As there is a main feature for Tenders & Toys in this months’ issue, I thought it appropriate to overview overall watersport activities and medical safety kits that we have developed to manage first aid incidents.
With the plethora of toys that exist on the active yacht of today, there are plenty of situations that can occur to be prepared and mindful for.
Firstly, as part of supervising activities from either a tender or an extended ‘Beach area’ off the stern, I would certainly recommend an experienced and fit ‘life-guarder’ or rescue swimmer is observing and ready at all times to respond should there be an incident. Being prepared and ready means the watersport supervisor has mask, snorkel, fins and a floatation aid standing by to respond.
Secondly, equipment and medical kits.
In-water Stretcher – Strongly recommended is a floating stretcher such as the aquaboard to deal with a potential neck or back injury in the water.
Scoop cradle or Jason’s cradle – If no back injury then a scoop cradle can be employed, designed for the rescue and retrieval of a patient overboard in a horizontal or vertical position which enables two crew members to complete the rescue operation without entering the water. Favoured by coast guard and water rescue agencies, this includes an integral stretcher that clips on to the rescuers’ safety harness, allowing the patient to be stretchered immediately after water retrieval. This eliminates unnecessary handling of the patient.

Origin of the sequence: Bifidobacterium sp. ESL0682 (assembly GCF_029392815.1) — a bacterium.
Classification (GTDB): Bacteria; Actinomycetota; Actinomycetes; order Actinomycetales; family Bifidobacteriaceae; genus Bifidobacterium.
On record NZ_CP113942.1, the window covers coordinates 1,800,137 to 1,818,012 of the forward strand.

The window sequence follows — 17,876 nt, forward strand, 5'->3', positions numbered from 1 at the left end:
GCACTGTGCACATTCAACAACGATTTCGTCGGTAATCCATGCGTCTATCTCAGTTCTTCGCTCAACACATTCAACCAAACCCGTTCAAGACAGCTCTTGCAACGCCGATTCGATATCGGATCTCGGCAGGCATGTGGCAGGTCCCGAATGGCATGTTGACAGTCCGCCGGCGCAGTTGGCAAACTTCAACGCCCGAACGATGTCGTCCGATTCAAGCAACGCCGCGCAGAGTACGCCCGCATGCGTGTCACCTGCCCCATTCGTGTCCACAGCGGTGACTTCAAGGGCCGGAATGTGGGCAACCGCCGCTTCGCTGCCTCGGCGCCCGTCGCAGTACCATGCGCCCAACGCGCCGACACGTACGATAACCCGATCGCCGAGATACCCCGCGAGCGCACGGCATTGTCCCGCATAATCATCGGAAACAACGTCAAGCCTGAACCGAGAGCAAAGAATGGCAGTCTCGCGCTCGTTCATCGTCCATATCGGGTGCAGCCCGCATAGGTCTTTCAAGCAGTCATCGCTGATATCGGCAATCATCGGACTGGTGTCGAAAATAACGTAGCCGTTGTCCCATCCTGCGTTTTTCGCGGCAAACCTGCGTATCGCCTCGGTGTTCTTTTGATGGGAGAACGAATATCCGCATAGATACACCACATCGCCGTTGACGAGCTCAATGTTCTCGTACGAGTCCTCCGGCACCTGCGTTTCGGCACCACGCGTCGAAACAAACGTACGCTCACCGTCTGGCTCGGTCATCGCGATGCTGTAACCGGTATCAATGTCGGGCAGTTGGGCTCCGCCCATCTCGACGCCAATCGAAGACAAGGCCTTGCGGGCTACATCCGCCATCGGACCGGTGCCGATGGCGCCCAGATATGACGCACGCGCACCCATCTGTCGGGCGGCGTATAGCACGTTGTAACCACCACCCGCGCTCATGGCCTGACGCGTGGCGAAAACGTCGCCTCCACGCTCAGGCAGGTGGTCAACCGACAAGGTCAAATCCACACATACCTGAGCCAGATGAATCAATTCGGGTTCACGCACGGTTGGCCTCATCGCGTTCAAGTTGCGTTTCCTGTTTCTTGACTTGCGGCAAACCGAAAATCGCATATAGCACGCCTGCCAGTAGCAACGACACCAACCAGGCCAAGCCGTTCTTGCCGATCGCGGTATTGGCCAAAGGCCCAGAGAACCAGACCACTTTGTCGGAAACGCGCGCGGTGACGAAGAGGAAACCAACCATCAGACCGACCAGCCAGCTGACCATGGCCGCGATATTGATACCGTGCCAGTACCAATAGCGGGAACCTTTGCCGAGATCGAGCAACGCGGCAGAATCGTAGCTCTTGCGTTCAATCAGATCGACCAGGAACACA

Helicopter rescue sling – Alternatively, one of the fastest ways to get someone out the water is using a rescue sling operated off a halyard or tender crane (assuming no neck or back injury)
Tender kits – At MSOS we have designed two types of robust and fit-for-purpose Tender Kits. Often times, I come across very basic kits in tenders with a small dressings pack in a non-watertight container that fall short of providing a good response.
Standard – Beyond just a dressing pack, we include wound & splint, eye & burn treatments, allergy response with antihistamines, asthma inhaler and an epipen, analgesics, seasick tablets and airway management. Designed for a tender conducting short shore side trips and excursions 30-60 min from the mother vessel.
Advanced – For a larger faster tender that’s intended for deep sea fishing, diving activities or extended expeditions 1-2 hrs away from the mother vessel. This incorporates an added trauma response element with neck collar, inflatable splints, celox blood stopper dressings and a cat c-tourniquet.
Sting Treatment Kit – Jellyfish are a common and regular problem in the Med even when deploying a netted-off ‘pool zone’ off the stern. Vinegar is commonly employed as a standard response but not always the best option in particular if the sting is acidic-based. An excellent response option is hot saltwater immersion or use of heat packs which provides initial pain relief and
Other activities & toys
Scuba Diving – Strongly recommended for a Tender conducting diving would be an Advanced tender kit, O2 response kit with a demand valve regulator housed in a pelican case and a defibrillator also in a peli case.
Jet fin electric hydrofoil boards – These are relatively new on the superyacht toy scene. Great fun but the hydrofoil fin is thin and razor-sharp. We have had one yacht client specifically request we put together a specific trauma response pack to deal with a deep wound. This was very well anticipated by the Chief Mate who did have to respond during the season to a deep gash to the bone for a guest arm after he spilled off the board. A similar kit would be useful for a jet ski
Watersport, tender and toy management is best conducted with a combination of appropriately trained supervisory deck crew backed up with fit-for-purpose medical and first aid kits.
Nick Stael von Holstein
Medical Support Offshore
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